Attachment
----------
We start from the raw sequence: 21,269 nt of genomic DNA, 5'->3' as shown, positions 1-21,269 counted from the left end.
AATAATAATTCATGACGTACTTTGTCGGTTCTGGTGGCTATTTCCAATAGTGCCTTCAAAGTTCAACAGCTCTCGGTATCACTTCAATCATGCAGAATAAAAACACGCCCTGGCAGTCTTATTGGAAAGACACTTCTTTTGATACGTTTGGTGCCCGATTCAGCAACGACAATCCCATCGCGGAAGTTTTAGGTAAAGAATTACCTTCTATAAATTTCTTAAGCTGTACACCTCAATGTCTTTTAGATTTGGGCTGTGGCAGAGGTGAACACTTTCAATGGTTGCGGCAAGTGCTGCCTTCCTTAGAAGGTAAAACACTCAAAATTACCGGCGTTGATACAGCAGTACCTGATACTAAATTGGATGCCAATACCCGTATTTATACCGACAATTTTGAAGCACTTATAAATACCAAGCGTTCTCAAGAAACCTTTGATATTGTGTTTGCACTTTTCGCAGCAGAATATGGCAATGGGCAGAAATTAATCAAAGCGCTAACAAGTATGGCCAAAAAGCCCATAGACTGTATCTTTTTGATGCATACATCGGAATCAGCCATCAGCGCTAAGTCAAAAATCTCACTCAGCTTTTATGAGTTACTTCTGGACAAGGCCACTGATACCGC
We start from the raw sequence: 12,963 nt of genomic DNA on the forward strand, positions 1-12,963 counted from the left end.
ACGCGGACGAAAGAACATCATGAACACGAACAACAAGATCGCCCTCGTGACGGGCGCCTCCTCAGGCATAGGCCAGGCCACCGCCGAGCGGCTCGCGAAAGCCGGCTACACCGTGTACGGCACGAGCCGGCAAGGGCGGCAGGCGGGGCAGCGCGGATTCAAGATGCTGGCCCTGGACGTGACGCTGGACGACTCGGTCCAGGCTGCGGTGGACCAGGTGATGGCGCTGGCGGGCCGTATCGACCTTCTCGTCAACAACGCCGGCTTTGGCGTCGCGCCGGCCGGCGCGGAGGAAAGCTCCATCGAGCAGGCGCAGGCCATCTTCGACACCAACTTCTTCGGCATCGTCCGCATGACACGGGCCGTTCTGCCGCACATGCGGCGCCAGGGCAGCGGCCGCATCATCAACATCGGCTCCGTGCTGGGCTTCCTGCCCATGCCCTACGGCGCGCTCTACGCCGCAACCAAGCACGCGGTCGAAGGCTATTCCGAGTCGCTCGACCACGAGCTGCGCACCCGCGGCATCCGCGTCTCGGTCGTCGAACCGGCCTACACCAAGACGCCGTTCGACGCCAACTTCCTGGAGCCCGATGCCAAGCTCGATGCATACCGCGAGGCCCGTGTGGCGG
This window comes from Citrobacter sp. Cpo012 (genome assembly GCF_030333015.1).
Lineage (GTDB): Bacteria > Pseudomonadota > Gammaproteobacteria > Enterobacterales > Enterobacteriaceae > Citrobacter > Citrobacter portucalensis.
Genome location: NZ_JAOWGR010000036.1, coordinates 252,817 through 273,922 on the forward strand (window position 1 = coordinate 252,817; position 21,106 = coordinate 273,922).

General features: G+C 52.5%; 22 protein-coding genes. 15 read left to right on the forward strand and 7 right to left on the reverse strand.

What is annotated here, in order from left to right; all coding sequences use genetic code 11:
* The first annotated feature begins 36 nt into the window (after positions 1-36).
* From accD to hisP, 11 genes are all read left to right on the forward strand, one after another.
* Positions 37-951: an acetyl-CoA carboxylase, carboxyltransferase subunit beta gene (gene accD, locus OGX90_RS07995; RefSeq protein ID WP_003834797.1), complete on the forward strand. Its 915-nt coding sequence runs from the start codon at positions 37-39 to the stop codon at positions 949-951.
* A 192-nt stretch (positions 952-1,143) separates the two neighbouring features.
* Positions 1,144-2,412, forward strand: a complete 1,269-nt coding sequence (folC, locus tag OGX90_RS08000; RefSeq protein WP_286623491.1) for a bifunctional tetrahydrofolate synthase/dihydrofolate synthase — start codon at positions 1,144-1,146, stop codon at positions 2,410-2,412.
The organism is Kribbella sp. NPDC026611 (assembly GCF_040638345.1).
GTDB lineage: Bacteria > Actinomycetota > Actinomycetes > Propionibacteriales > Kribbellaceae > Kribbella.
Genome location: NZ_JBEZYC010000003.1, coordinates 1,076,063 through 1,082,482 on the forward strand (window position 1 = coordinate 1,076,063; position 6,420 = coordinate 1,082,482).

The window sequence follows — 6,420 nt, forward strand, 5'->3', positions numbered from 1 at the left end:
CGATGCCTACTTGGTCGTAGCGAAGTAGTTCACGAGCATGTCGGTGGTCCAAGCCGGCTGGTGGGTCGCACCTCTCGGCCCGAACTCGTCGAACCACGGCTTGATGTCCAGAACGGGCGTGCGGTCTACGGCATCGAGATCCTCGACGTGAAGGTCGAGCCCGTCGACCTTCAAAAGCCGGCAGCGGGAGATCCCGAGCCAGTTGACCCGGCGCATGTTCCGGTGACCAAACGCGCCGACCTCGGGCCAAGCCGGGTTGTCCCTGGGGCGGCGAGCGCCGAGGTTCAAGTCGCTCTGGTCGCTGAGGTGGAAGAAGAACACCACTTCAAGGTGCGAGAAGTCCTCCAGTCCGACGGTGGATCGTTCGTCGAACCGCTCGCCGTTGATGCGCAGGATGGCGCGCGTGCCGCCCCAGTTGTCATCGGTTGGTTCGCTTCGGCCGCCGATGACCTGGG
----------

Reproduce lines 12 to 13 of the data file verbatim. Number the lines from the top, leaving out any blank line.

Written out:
* Positions 37-951: an acetyl-CoA carboxylase, carboxyltransferase subunit beta gene (gene accD, locus OGX90_RS07995; RefSeq protein ID WP_003834797.1), complete on the forward strand. Its 915-nt coding sequence runs from the start codon at positions 37-39 to the stop codon at positions 949-951.
* A 192-nt stretch (positions 952-1,143) separates the two neighbouring features.